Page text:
Poetical Dust: Poets' Corner and the Making of Britain

Poetical Dust: Poets' Corner and the Making of Britain

Poetical Dust: Poets' Corner and the Making of Britain

Poetical Dust: Poets' Corner and the Making of Britain


In the South Transept of Westminster Abbey in London, the bodies of more than seventy men and women, primarily writers, poets, and playwrights, are interred, with many more memorialized. From the time of the reburial of Geoffrey Chaucer in 1556, the space has become a sanctuary where some of the most revered figures of English letters are celebrated and remembered. Poets' Corner is now an attraction visited by thousands of tourists each year, but for much of its history it was also the staging ground for an ongoing debate on the nature of British cultural identity and the place of poetry in the larger political landscape.

Thomas Prendergast's Poetical Dust offers a provocative, far-reaching, and witty analysis of Poets' Corner. Covering nearly a thousand years of political and literary history, the book examines the chaotic, sometimes fitful process through which Britain has consecrated its poetry and poets. Whether exploring the several burials of Chaucer, the politicking of Alexander Pope, or the absence of William Shakespeare, Prendergast asks us to consider how these relics attest to the vexed, melancholy ties between the literary corpse and corpus. His thoughtful, sophisticated discussion reveals Poets' Corner to be not simply a centuries-old destination for pilgrims and tourists alike but a monument to literary fame and the inevitable decay of the bodies it has both rejected and celebrated.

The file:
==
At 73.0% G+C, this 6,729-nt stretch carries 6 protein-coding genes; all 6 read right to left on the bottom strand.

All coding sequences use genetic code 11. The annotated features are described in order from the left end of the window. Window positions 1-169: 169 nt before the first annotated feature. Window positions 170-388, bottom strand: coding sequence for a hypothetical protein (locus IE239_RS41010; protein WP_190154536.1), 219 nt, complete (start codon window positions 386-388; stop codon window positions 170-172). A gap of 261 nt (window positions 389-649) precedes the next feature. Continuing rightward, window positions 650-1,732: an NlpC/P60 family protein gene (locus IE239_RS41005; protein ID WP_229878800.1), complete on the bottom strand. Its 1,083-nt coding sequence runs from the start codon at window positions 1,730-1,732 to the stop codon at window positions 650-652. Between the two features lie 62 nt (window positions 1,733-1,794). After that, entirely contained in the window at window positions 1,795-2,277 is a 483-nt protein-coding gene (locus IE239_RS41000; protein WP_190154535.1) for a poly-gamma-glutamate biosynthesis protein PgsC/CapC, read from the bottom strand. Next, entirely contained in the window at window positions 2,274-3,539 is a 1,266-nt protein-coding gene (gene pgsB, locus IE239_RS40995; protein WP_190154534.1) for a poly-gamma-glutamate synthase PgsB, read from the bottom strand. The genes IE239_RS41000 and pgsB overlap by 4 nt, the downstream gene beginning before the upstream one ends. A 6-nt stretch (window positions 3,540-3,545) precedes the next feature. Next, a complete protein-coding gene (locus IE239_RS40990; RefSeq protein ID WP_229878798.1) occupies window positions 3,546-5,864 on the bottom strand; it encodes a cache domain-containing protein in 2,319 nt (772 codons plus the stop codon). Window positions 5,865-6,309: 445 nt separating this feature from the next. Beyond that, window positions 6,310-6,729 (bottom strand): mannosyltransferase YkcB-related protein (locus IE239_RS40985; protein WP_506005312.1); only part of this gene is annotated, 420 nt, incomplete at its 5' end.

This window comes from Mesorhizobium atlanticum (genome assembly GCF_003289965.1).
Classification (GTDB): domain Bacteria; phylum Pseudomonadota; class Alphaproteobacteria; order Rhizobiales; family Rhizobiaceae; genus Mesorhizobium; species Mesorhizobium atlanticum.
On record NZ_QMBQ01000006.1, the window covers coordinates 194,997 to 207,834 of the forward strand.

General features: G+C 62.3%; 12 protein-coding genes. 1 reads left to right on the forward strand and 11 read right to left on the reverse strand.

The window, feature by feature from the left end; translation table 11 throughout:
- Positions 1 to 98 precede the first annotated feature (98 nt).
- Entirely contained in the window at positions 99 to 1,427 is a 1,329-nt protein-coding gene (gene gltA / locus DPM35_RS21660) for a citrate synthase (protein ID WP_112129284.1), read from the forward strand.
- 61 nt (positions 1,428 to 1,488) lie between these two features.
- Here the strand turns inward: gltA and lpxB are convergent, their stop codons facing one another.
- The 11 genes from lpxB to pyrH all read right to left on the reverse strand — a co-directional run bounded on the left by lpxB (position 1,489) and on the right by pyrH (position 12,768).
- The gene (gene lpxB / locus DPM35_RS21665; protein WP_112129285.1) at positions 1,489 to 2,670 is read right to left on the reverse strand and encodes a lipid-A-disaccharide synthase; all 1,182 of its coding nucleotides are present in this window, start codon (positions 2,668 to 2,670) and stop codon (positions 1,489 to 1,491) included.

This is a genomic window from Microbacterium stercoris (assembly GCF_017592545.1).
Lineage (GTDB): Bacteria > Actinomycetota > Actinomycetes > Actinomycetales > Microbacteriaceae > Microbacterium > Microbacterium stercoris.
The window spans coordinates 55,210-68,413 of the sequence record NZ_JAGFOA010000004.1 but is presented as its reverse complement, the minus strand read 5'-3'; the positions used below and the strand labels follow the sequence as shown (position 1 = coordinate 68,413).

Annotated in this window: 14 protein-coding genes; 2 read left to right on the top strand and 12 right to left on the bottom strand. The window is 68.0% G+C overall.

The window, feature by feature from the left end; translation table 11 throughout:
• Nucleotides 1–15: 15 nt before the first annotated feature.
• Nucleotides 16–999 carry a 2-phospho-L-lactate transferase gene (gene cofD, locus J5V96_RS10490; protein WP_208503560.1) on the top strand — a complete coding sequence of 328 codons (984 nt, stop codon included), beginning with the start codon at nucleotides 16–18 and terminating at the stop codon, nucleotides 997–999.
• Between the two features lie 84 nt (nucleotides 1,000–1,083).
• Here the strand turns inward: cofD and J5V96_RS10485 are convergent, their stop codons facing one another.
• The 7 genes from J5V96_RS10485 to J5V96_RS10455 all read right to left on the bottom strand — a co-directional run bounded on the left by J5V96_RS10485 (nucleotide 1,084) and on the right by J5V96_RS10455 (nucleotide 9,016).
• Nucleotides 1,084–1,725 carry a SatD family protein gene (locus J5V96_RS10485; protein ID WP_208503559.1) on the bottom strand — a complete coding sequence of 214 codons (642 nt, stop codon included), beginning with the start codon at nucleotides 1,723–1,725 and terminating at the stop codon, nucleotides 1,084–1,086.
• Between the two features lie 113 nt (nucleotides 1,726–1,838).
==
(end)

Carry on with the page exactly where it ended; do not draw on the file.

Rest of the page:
Sometime in the 1850s Nathaniel Hawthorne visited Poets’ Corner in Westminster Abbey for the first time and remarked on the impression that he had been there before. Yet, far from feeling that weird sense of dread that usually accompanies the Unheimliche, or uncanny, he remarks on the hominess of the space.

It seemed to me that I had always been familiar with the spot.
Enjoying a humble intimacy—and how much of my life had else
been a dreary solitude!—with many of its inhabitants, I could not
feel myself a stranger there. It was delightful to be among them.
There was a genial awe, mingled with a sense of kind and friendly
presences about me; and I was glad, moreover, at finding so many
of them there together, in fit companionship, mutually recognized
and duly honored, all reconciled now, whatever distant generations,
whatever personal hostility or other miserable impediment, had
divided them far asunder while they lived. I have never felt a
similar interest in any other tombstones, nor have I ever been
deeply moved by the imaginary presence of other famous dead
people. a poet’s ghost is the only one that survives for his fellow
mortals, after his bones are in the dust,—and he not ghostly
but cherishing many hearts with his own warmth in the chillest
atmosphere of life. What other fame is worth aspiring for?

Of course, Hawthorne, as a writer, has a special kinship with those ghosts who inhabit Poets’ Corner, but, like his countryman Washington Irving (who provides the epigraph for this book), he extends this feeling to the larger public—creating what might be called spiritual communion with those writers who have gone before. in so doing, Hawthorne and Irving oppose the . . .

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